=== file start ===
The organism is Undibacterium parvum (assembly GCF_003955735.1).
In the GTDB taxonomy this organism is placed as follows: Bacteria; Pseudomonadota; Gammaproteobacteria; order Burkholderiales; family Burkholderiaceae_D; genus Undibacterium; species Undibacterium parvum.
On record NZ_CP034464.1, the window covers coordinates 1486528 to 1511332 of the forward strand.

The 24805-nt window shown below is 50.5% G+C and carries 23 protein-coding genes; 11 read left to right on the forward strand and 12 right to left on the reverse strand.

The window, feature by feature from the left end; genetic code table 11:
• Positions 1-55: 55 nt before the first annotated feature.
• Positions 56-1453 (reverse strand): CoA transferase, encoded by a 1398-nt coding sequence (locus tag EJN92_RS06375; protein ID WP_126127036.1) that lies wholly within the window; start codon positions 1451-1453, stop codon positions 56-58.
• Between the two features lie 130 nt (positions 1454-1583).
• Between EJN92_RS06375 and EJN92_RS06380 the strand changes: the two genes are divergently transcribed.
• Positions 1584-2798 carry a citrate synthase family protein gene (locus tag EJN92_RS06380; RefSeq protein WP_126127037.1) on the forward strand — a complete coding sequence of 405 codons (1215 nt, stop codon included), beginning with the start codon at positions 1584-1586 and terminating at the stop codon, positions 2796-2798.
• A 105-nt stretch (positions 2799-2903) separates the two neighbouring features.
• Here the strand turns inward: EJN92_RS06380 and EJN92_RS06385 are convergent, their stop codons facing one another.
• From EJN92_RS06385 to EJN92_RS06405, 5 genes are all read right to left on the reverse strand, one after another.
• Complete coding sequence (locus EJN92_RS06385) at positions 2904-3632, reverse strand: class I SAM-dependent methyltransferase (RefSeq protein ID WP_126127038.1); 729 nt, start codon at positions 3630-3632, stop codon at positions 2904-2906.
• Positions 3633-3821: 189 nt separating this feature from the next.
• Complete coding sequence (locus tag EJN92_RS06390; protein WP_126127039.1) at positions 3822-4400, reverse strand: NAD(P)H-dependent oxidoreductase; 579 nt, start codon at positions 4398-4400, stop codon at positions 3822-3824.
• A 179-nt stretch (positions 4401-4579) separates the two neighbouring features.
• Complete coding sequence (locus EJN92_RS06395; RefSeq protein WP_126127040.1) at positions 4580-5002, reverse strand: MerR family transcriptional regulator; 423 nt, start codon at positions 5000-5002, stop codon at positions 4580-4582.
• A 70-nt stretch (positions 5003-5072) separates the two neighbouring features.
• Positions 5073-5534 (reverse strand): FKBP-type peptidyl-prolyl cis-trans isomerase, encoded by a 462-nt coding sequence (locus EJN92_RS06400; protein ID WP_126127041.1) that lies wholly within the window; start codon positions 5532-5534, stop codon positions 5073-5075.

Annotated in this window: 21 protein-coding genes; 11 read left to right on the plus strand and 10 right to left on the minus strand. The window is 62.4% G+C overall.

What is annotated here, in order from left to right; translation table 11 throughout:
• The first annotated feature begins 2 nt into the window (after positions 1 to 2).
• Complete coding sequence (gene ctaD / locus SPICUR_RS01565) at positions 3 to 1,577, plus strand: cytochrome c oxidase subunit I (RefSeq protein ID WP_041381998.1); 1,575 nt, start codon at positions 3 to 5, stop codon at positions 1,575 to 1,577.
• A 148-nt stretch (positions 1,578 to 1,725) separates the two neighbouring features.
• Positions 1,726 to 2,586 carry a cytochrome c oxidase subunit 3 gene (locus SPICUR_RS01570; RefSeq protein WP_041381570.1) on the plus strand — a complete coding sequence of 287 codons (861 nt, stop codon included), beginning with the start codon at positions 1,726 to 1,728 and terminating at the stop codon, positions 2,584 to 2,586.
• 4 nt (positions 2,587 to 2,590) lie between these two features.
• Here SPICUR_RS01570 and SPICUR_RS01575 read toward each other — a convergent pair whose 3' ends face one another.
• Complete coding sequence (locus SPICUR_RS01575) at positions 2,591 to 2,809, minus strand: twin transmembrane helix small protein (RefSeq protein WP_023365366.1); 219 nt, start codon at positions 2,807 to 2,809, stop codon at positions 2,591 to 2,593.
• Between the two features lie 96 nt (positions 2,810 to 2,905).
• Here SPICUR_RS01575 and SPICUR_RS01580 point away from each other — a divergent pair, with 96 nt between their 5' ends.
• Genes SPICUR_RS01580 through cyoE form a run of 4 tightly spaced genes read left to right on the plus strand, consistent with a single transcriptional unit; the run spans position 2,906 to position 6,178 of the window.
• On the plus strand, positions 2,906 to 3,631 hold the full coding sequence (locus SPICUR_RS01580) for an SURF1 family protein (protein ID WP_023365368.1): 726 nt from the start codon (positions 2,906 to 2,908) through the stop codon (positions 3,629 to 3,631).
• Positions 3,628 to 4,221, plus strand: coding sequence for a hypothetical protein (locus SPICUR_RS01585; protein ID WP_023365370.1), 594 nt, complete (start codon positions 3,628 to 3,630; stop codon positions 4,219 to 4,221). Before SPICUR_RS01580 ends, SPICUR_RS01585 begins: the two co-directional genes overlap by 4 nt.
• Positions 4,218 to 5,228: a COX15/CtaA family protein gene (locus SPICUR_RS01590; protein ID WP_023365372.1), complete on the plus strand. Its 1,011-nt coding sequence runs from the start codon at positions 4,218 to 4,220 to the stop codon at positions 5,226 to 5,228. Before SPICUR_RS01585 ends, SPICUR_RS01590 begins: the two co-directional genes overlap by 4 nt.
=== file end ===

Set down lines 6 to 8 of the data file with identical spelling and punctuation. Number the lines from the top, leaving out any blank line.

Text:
• Positions 1-55: 55 nt before the first annotated feature.
• Positions 56-1453 (reverse strand): CoA transferase, encoded by a 1398-nt coding sequence (locus tag EJN92_RS06375; protein ID WP_126127036.1) that lies wholly within the window; start codon positions 1451-1453, stop codon positions 56-58.
• Between the two features lie 130 nt (positions 1454-1583).